The exceptional story of James Howard “Billy” Williams, whose uncanny rapport with the sector’s greatest land animals reworked him from a carefree younger guy into the charismatic Conflict hero referred to as Elephant Bill

In 1920, Billy Williams got here to colonial Burma as a “wooded area guy” for a British teak Corporate. Mesmerized via the intelligence and personality of the nice animals who hauled logs in the course of the jungle, he changed into a proficient “elephant wallah.” In Elephant Corporate, Vicki Constantine Croke chronicles Williams’s rising love for elephants Because the animals supply him classes in braveness, accept as true with, and gratitude.

Elephant Company could also be a story of Conflict and bold. While Jap forces invaded Burma in 1942, Williams joined the elite British Pressure 136 and operated in the back of enemy strains. His Conflict elephants carried provides, helped construct bridges, and transported the in poor health and aged over treacherous mountain terrain. Because the occupying government placed a worth on his head, Williams and his elephants confronted their so much perilous check. Elephant Corporate, cornered via the enemy, tried a determined get away: a hazardous trek over the mountainous border to India, with a bedraggled workforce of refugees in tow. Phase biography, Phase Conflict epic, Elephant Company is an inspirational narrative that illuminates a bit of-identified bankruptcy within the annals of wartime heroism.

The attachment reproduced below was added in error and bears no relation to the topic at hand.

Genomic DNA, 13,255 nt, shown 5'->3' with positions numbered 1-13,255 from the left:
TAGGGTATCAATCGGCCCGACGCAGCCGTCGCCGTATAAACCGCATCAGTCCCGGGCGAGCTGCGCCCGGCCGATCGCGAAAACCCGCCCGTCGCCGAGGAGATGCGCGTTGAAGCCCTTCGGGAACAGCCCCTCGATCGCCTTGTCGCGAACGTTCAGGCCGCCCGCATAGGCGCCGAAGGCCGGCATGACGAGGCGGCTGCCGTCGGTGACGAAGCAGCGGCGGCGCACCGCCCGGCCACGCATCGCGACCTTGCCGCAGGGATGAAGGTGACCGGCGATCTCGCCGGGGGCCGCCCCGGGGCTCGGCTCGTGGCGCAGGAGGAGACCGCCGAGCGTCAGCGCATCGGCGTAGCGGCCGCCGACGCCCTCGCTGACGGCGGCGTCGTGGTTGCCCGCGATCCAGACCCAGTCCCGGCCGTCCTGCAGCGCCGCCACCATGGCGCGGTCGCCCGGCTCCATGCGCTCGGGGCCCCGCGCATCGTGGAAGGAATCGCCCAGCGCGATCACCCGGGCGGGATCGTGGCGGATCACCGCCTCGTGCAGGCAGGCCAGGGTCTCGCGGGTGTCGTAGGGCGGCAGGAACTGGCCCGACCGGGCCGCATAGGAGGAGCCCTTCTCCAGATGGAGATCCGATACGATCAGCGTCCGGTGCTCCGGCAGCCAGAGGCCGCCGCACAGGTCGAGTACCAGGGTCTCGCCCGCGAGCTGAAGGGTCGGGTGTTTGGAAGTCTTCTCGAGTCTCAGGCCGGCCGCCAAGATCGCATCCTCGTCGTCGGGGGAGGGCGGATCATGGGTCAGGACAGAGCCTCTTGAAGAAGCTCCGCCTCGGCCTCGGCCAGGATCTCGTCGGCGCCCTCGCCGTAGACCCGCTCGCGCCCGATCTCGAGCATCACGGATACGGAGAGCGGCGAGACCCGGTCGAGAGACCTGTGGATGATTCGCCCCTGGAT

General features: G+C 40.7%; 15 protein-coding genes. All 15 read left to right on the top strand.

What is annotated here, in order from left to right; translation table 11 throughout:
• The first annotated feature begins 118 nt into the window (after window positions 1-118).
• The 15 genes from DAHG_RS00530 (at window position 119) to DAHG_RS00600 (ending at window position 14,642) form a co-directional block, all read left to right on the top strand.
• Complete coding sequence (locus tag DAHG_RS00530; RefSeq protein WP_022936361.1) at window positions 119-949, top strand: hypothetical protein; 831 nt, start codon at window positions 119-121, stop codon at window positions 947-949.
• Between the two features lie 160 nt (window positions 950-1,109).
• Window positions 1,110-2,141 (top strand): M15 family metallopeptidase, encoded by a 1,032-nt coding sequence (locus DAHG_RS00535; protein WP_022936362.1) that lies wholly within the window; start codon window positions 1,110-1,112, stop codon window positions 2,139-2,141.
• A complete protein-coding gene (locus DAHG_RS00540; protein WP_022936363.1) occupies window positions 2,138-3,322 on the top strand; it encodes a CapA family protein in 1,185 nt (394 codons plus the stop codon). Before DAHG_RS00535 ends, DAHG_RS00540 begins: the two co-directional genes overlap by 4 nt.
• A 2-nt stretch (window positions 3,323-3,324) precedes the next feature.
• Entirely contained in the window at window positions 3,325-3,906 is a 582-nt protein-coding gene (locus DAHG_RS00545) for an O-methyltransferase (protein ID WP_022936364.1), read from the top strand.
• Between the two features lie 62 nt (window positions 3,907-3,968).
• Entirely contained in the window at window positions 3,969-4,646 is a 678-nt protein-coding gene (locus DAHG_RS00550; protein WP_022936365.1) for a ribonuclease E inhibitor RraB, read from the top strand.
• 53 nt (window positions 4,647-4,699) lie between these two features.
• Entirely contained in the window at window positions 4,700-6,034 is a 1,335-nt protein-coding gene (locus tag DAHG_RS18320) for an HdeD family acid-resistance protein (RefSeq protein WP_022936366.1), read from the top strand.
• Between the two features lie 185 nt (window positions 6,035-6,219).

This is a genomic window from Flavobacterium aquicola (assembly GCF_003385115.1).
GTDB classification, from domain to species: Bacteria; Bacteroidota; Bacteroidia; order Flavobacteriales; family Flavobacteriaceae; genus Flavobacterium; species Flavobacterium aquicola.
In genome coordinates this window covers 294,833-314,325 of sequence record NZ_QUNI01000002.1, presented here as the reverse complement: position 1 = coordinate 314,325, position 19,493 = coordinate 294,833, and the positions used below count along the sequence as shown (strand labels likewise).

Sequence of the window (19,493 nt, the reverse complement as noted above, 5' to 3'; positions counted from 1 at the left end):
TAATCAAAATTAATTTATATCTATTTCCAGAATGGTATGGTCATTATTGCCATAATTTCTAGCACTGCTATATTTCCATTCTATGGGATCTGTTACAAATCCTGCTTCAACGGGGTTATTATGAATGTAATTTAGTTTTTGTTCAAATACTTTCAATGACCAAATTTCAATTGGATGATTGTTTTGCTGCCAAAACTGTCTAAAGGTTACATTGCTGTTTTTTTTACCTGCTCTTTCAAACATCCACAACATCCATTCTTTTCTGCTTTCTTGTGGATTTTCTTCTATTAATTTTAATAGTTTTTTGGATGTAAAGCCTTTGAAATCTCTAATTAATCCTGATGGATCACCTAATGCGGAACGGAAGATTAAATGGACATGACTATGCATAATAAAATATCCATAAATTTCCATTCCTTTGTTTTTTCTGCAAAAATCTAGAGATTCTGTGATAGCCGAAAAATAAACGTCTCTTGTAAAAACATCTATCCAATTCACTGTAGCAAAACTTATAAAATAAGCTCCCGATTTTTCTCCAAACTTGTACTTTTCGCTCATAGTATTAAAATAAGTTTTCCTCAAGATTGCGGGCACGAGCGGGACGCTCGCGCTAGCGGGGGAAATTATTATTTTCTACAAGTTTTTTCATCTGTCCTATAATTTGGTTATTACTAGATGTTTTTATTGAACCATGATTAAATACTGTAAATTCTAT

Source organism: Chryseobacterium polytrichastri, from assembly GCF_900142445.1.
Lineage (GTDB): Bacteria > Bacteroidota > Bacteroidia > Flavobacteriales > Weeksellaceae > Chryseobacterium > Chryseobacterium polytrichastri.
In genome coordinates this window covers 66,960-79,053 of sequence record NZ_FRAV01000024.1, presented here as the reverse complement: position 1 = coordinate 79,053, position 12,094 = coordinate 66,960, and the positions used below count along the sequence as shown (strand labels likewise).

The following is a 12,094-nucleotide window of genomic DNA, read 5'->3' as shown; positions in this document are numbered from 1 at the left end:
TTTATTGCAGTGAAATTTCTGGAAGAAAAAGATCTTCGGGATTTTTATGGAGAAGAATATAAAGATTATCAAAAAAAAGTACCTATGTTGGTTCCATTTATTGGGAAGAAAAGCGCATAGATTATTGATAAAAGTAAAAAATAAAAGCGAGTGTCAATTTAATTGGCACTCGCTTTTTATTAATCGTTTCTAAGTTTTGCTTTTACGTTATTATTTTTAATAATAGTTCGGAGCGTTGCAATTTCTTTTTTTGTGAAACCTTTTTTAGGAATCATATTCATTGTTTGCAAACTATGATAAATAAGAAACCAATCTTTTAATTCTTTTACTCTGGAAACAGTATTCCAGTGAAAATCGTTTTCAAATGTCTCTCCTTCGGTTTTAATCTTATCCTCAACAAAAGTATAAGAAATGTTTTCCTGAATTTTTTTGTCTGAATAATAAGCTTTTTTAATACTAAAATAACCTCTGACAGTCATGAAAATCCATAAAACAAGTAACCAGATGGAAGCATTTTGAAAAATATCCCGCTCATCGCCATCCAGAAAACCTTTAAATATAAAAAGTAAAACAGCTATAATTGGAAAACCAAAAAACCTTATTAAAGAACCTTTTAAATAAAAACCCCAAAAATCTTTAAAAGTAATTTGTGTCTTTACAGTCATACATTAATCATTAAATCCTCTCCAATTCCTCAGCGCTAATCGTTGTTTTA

Praise for Elephant Company

“This Guide is set way over simply the Conflict, and even elephants. That is the tale of friendship, loyalty and breathtaking bravery that transcends species. . . . Elephant Company is not anything lower than a sweeping story, masterfully written.”—Sara Gruen, The New York Instances Guide Review

“Ultimate . . . Mixing biography, historical past, and natural world biology, [Vicki Constantine] Croke’s story is an regularly transferring account of [Billy] Williams, who earned the sobriquet ‘Elephant Invoice,’ and his bizarre bond with the most important land mammals in the world.”—The Boston Globe

“One of the most greatest heroes of Global Conflict II had been even larger than you idea. . . . You may also by no means name the lion the king of the jungle once more.”—New York Post

“Vicki Constantine Croke {can provide|provides|grants|promises|gives you|offers|delivers} an exhilarating story of this elephant whisperer–cum–Conflict hero, even as superbly reminding us of the long-lasting bonds among animals and people.”—Mitchell Zuckoff, writer of Lost in Shangri-L. a. and Frozen in Time